Another nice thing was that it wasn’t raining, and it had been (and has been) raining a lot here—even more than normal in the Pacific Northwest. Of course, after we arrived in Kirkland and found covered, free nearby parking in the metro transit parking garage, it started to rain. Luckily, it was just a light rain for our short walk to the start line at Kirkland Marina. (You may remember Kirkland Marina from me and my friend Chelsea’s stand-up paddleboard adventure…in a summertime downpour.)
The best thing about starting a race at Kirkland Marina is the public bathrooms. You KNOW us runners are port-o-potty connoisseurs, and when we luck out with public bathrooms at a race, it’s like we’re living a life of luxury. Oh, and the line was extremely short—and the bathroom had toilet paper and soap! I might as well have been carrying around a four-leaf clover.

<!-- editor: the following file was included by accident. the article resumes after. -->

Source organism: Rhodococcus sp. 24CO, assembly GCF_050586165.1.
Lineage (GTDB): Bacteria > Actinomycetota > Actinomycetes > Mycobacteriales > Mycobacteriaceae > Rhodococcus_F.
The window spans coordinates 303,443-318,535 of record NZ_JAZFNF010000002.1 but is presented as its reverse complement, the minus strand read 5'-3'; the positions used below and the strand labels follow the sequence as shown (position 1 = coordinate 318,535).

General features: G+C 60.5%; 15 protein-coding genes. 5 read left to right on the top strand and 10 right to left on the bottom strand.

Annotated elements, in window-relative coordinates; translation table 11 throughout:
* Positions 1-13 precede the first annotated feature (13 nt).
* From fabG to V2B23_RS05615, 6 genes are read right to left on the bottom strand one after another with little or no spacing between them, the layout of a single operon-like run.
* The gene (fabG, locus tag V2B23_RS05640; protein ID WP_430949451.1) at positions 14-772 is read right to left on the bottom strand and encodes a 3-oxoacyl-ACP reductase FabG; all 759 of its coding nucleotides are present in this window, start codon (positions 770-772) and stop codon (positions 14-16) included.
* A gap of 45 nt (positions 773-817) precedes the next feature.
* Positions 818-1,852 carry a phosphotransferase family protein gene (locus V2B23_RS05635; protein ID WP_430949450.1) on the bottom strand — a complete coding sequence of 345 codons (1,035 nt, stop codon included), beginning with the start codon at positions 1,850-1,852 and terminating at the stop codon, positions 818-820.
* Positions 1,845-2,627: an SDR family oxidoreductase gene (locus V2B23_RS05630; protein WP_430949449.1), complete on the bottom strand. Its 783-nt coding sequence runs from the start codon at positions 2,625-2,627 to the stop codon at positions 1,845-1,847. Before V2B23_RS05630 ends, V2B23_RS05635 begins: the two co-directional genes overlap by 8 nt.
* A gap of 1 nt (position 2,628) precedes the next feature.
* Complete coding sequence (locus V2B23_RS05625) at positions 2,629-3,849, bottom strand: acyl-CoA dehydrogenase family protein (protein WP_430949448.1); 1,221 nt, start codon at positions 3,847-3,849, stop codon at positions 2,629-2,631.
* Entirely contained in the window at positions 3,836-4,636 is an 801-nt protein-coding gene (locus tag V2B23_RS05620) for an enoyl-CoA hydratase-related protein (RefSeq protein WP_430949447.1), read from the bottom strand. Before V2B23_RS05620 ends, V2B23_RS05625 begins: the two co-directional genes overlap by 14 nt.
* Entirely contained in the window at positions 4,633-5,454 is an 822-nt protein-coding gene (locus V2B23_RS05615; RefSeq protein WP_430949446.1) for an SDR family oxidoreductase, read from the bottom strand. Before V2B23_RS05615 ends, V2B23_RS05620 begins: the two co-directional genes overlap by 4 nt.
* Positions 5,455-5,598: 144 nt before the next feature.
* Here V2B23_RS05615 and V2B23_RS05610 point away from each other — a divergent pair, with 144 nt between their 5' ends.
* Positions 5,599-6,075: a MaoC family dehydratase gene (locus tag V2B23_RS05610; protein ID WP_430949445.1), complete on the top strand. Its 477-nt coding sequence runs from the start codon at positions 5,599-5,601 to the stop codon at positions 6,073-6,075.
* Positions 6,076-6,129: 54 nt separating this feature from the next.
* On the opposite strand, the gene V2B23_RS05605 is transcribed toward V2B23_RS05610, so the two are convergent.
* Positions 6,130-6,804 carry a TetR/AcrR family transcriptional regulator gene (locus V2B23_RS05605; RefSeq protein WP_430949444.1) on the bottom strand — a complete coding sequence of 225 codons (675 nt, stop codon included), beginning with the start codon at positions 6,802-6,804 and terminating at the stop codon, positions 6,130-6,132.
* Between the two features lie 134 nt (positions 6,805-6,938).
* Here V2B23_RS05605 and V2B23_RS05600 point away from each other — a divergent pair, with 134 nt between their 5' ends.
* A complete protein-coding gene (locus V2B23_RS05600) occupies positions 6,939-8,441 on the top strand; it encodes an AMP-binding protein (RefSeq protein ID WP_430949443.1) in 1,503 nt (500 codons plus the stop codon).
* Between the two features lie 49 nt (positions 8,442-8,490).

Afterward, we wandered to the start line. We were excited to see bagpipers on stage, but they weren’t playing. (Fun fact: My husband is also a bagpiper.) I wanted a start-line photo, so I asked a random man to take our picture.
Thanks…I guess. Dudes, you guys need to step up your photography game. In the age of Instagram, this is unacceptable! Then it was time to line up for the start of the race. I love small races, everything is so relaxed, and everyone is so nice. We found a spot in the back of the first wave since it was 11:15 pace and under. There were just two waves.
The Actual Race